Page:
The Archaea GroupRolf Bernander
Department of Molecular Evolution
SE-751 24 Uppsala
Phone: + 46-18-4714698
- Archaea in global oceans use Cdv for cell division (comments in Nature Rev Microbiol and Mol Microbiol)
- Identification of an actin-based cytoskeleton in archaea (comments in Nature Rev Microbiol and CIB)
- Discovery of new Cdv cell division machinery (comments in PNAS and CIB)
- Global transcription map of an archaeal cell cycle (expression data web resource)
- Sulfolobus species contain three chromosome replication origins
Introduction to the archaea
Archaea Life on Earth is divided into three main evolutionary lineages: the Archaea, Bacteria and Eukarya domains. Archaeal organisms display a fascinating mixture of features from the other two domains. In particular, the replication, transcription and translation proteins are homologous to those of eukaryotes despite the fact that archaea, similar to bacteria, do not contain a cell nucleus. The archaea also display unique features, including distinct rRNA motifs, ether-linked membrane lipids and unique metabolic pathways, notably the ability of certain genera to produce methane gas.
Evolution In the universal Tree of Life, the shortest and deepest branches consist of hyperthermophiles (high-temperature organisms). This suggests that the last common ancestor of all life on Earth may have been a hyperthermophile, and most hyperthermophiles are archaea. Thus, by studying the archaea, it may be possible to deduce properties of the earliest cellular organisms. It has also been suggested that the eukaryotic lineage originated from cellular fusions between different bacteria and archaea. Archaea may therefore provide insights into the origin of the eukaryotes, and act as simple model systems for complex eukaryal processes.
Extremophiles and applied science Many archaea are extremophiles that thrive under conditions of extreme heat, acidity, salinity and/or pressure, and there is intense industrial interest in archaea as sources of thermostable enzymes and other biomolecules of unusual properties. In addition, proteins from thermophiles are often easier to crystallize than counterparts from lower-temperature organisms. Thus, a range of important structures, including the Cdc6 and Mcm replication proteins, the multisubunit RNA polymerase and the entire ribosome, have been solved with thermophiles as protein sources.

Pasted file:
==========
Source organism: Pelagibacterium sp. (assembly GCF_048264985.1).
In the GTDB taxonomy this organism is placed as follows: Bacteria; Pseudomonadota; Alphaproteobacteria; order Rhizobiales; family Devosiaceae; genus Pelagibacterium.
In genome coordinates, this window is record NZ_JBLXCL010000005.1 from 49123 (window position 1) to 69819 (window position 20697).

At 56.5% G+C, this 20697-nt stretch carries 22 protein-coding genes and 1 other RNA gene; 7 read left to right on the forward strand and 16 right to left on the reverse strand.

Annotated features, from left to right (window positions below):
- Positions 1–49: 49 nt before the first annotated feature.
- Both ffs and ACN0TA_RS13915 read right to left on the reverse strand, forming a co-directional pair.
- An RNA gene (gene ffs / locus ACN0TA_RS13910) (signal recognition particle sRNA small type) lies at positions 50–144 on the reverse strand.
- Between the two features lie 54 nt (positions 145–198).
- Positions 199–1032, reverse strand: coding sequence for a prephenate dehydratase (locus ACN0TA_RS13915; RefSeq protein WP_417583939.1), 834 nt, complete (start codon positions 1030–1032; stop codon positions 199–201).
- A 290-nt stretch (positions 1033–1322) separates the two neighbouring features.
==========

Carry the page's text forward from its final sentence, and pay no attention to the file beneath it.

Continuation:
Ecology and biodiversity Although many archaea are extremophiles, rRNA gene amplification from environmental samples has made it clear that archaea are widespread also in non-extreme biotopes. Thus, they have ecological significance for large-scale circulation of energy, nutrients and biomass, as well as for global warming, since methanogenic archaea annually release in the order of half a billion tons of methane, a greenhouse gas 20 - 40 times more efficient than CO2. In addition, increasing evidence is implicating archaea as largely responsible for nitrogen cycling in one of the largest habitats on Earth, the deep marine biosphere, as well as in many soil environments.
Exobiology All planets and moons in our solar system, except Earth, display environmental conditions that only extremophilic organisms can endure. Thus, knowledge about the biology of extremophiles is becoming increasingly releveant in searches for extraterrestrial life. We are co-founders of the Swedish Astrobiology Network which deals with astrobiology and exobiology issues.
Our work rests on three main approaches. In the first, we use ultra-sensitive flow cytometry to characterize the general organization of the cell cycle, to determine DNA content and cell mass in exponential and stationary phase cultures, and to investigate the effects of mutations and drug treatments. In parallel, epifluorescence microscopy and computer-aided image analysis are used to study cell size and nucleoid dynamics during cell cycle progression, and in different growth phases. In addition, we have established several procedures for cell cycle synchronization of Sulfolobus species.
In a second main strategy, we have developed whole-genome DNA microarrays for two Sulfolobus species, in collaboration with Dr. Peter Nilsson at the Royal Institute of Technology (KTH) in Stockholm. The microarrays have been used for a series of functional genomics studies, including a genome-wide analysis of cell-cycle-specific gene expression in synchronized cell populations, and, in a pioneering study, a demonstration of the first instance of multiple chromosome replication origins in any prokaryote (see Research highlights).
In a third set of approaches, we investigate the molecular and biochemical details of archaeal chromosome replication, mitosis and cytokinesis machineries. This is to a large extent based on our previous identification of about 160 genes that display strong cell-cycle-dependent expression (above). Main outcomes of this work have been the discovery of the first novel cell division machinery, the Cdv system, since the bacterial FtsZ-based mechanism was identified several decades ago, as well as the identification of an archaeal cytoskeleton (see Research highlights).
We continue to explore deeper into the regulatory and mechanistic features of the archaeal cell cycle: see publications (link to the left) for a full account of our work.
Student projects available
Undergraduate students are always welcome: a project suggestion is available in the UGSBR catalogue (p. 46).